I have a good friend who is just starting to learn how to sew. She’s currently making corsets and skirts, and I keep encouraging her to start making bras, because ‘they’re easy’ I say.
Today’s blog post is for all those who want to venture into bra making at home. I have provided a drawing with names of parts and pieces you may encounter, and below I’ll outline more about what I personally use and where you can purchase supplies for home bra making.
Might as well start with what I think is the most important piece of most bras, the underwire!
Getting good quality underwires, in larger cup sizes, can be quite a challenge! There are a few places online you can find different sizes, shapes and types. Wires can be made out of just plain metal, nylon coated steel, or even plastic.
I typically choose a nylon covered steel underwire, and I try to choose one that is strong, yet flexible and doesn’t contort when I ‘spring’ it open.
Wires also come in different shapes. Balconette shapes, strapless shapes, plunge shapes, etc. You need to choose the right wire for your project so that it 1) fits into the bra when sewn and 2) is the right shape for the style of your bra.
Sizing for wires is a bit unusual looking due to cross-grading or ‘sister sizing’. 34B is known as the industry sample size, so the wire size used in a 34B is labelled 34. A 36B will be 36, and a 38B, a 38. Because of cross-grading, a 34B bra is equal in cup size to both a 32C and 36A - so both of those bras will also use a size 34 underwire. Below is a chart to show you the cross-grades.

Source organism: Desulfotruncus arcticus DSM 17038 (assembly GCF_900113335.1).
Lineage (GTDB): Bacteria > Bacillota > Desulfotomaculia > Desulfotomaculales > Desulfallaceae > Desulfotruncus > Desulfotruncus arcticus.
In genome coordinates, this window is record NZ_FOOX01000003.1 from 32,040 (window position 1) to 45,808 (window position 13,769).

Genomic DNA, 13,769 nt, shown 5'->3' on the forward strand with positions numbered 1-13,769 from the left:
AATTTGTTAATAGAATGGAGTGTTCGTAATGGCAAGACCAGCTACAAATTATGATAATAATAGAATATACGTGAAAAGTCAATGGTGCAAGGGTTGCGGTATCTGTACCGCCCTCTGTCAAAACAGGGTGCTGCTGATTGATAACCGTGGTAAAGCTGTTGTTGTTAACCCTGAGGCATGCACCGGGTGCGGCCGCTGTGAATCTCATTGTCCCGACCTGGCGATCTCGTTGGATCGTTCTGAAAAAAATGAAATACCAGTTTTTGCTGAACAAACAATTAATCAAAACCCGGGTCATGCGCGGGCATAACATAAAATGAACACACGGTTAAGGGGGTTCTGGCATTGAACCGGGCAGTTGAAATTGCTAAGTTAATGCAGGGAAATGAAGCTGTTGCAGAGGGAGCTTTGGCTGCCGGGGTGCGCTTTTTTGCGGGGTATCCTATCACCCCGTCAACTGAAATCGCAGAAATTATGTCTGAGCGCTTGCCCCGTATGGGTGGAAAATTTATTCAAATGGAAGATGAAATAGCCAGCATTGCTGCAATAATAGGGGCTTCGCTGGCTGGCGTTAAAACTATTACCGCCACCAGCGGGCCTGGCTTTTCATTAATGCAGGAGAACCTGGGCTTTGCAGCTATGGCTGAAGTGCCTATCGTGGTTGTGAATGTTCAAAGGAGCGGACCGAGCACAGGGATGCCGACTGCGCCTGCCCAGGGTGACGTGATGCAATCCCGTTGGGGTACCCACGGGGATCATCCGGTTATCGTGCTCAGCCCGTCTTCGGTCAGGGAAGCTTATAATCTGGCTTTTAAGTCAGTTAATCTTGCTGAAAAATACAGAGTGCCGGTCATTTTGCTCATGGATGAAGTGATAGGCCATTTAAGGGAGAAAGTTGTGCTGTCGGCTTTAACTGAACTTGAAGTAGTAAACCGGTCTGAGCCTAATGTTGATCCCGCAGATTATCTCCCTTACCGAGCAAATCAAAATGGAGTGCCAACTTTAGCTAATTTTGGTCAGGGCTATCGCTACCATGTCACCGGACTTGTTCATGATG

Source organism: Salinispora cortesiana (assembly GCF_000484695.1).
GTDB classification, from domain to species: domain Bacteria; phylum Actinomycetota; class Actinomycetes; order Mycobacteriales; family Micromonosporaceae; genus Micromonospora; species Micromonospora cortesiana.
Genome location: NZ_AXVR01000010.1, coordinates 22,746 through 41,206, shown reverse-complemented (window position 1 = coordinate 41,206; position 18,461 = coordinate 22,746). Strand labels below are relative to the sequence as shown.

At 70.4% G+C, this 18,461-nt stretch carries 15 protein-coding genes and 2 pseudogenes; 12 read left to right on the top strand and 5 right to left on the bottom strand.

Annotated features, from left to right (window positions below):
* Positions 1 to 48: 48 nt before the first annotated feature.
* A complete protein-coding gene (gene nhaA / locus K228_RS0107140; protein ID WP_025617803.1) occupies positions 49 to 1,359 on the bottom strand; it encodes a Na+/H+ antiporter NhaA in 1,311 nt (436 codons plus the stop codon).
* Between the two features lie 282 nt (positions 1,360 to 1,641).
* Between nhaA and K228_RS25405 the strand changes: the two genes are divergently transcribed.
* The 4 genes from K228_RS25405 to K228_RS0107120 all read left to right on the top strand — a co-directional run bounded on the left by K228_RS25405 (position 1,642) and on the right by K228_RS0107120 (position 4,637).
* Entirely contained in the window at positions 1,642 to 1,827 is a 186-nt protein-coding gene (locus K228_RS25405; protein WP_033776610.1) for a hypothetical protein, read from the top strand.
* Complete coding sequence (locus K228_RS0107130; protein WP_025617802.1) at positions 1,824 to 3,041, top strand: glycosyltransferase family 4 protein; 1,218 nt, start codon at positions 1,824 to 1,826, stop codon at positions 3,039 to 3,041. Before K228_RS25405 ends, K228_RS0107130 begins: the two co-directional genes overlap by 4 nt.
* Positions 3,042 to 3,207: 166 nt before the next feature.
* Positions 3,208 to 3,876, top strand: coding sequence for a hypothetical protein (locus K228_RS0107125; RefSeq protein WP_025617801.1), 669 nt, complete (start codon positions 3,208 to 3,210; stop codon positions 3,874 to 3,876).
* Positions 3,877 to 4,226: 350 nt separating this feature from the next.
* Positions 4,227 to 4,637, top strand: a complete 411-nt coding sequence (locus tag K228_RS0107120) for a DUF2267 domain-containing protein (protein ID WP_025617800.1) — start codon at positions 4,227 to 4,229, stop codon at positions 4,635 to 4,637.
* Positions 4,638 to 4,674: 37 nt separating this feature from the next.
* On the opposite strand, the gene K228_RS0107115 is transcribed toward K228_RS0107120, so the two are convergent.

This chart shows the cross-grading, or 'sister sizing' of underwires. The 'B' cup size is the base, as the wire size matches the band. Note, there are bra sizes outside of what is listed - the chart covers wired bras that I can find available commercially, with the exception of Ewa Michalak sizes as the company produces underwires exclusively for its own use based on the designer's own theories and ideas.
It's important to note that on small bands and cups (AAA/AA/A) the smallest wire used is a 30. In these bra sizes, the width of the cup and wire remains, and the depth of the cup will be reduced. I don't personally have enough experience to comment, but find the rationing sound. The same could be said for larger cups that at a certain point the wire should stop grading wider and deeper and rather the cup should become deeper. Again, I don't have quite enough experience here to comment, but would love to research this idea further.
Straps can be thick or thin, stretch or non-stretch. A bit of stretch is nice for comfort, and it’s best to choose a strap width suitable for the size of the bra. A larger cup or band will traditionally have a slightly wider strap.
When choosing a stretch strap, you don’t want a strap that is ‘too stretchy’ or you will find that the bra feels ‘bouncy’. For smaller sizes, choose a strap in the range of 40 - 50% stretch, and for larger cup sizes, look for something firmer with 40% stretch or less.
The sides of the bra are normally made from power net or mesh. The band of the bra does most of the work, not the shoulder straps, so again, it’s best to choose something suitable based on the size or level of support of the bra. The band can also be made out of rigid materials, but you’ll need to consider this when drafting your pattern and elasticate the underarm and underhand accordingly.
Underband & Underarm
The top and bottom edges of the wing/band will be stitched with elastic. The width of elastic will vary depending on personal preference/comfort. In larger cup or band sizes, the elastic will be wider, but typically only along the bottom edge. You wouldn’t want a bulky half-inch elastic in your armpit!
Hooks & Eyes
These will come in various widths to be sewn on the back of your bra. One hook (19mm) is suitable for smaller bra sizes - although I have seen it up to a 36F! Two hooks are available as a narrow (28mm) and wide (38mm) and a 3 hook is around 57mm. Choose the width that you find most comfortable. Something to note - the hook portion of the bra will ALWAYS be sewn on the right hand side of the bra when it’s on the body, and the eyes on the left. There will also typically be 3 columns of eyes. This is so that you can tighten the band of the bra as the elastic wears and stretches.